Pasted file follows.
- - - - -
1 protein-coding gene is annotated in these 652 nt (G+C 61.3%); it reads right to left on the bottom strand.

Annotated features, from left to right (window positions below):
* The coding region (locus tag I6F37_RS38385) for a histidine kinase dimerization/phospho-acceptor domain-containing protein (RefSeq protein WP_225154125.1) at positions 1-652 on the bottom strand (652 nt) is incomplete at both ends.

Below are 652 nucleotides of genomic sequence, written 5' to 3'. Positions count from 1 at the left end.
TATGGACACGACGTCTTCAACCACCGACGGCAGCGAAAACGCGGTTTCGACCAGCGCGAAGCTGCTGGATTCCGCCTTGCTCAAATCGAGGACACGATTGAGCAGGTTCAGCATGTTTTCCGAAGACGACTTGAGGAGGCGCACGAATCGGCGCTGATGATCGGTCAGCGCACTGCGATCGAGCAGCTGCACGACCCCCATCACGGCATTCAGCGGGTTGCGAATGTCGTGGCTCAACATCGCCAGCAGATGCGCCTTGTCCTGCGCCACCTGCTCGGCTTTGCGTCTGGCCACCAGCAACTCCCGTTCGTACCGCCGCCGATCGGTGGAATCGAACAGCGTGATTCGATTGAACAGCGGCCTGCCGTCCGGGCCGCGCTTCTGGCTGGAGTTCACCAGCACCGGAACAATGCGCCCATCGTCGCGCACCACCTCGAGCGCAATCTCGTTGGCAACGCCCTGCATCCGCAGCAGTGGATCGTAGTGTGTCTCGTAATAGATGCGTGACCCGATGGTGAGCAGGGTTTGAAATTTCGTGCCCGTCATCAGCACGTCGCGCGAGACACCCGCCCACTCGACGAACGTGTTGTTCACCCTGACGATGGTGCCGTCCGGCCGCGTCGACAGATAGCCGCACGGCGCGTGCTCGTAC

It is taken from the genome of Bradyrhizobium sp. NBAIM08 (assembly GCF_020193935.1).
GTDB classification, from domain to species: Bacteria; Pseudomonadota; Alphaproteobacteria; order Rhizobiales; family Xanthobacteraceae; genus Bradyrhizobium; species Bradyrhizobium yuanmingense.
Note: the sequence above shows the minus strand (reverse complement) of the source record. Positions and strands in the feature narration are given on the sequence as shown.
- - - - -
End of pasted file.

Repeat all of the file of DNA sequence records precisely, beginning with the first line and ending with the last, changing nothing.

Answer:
1 protein-coding gene is annotated in these 652 nt (G+C 61.3%); it reads right to left on the bottom strand.

Annotated features, from left to right (window positions below):
* The coding region (locus tag I6F37_RS38385) for a histidine kinase dimerization/phospho-acceptor domain-containing protein (RefSeq protein WP_225154125.1) at positions 1-652 on the bottom strand (652 nt) is incomplete at both ends.

Below are 652 nucleotides of genomic sequence, written 5' to 3'. Positions count from 1 at the left end.
TATGGACACGACGTCTTCAACCACCGACGGCAGCGAAAACGCGGTTTCGACCAGCGCGAAGCTGCTGGATTCCGCCTTGCTCAAATCGAGGACACGATTGAGCAGGTTCAGCATGTTTTCCGAAGACGACTTGAGGAGGCGCACGAATCGGCGCTGATGATCGGTCAGCGCACTGCGATCGAGCAGCTGCACGACCCCCATCACGGCATTCAGCGGGTTGCGAATGTCGTGGCTCAACATCGCCAGCAGATGCGCCTTGTCCTGCGCCACCTGCTCGGCTTTGCGTCTGGCCACCAGCAACTCCCGTTCGTACCGCCGCCGATCGGTGGAATCGAACAGCGTGATTCGATTGAACAGCGGCCTGCCGTCCGGGCCGCGCTTCTGGCTGGAGTTCACCAGCACCGGAACAATGCGCCCATCGTCGCGCACCACCTCGAGCGCAATCTCGTTGGCAACGCCCTGCATCCGCAGCAGTGGATCGTAGTGTGTCTCGTAATAGATGCGTGACCCGATGGTGAGCAGGGTTTGAAATTTCGTGCCCGTCATCAGCACGTCGCGCGAGACACCCGCCCACTCGACGAACGTGTTGTTCACCCTGACGATGGTGCCGTCCGGCCGCGTCGACAGATAGCCGCACGGCGCGTGCTCGTAC

It is taken from the genome of Bradyrhizobium sp. NBAIM08 (assembly GCF_020193935.1).
GTDB classification, from domain to species: Bacteria; Pseudomonadota; Alphaproteobacteria; order Rhizobiales; family Xanthobacteraceae; genus Bradyrhizobium; species Bradyrhizobium yuanmingense.
Note: the sequence above shows the minus strand (reverse complement) of the source record. Positions and strands in the feature narration are given on the sequence as shown.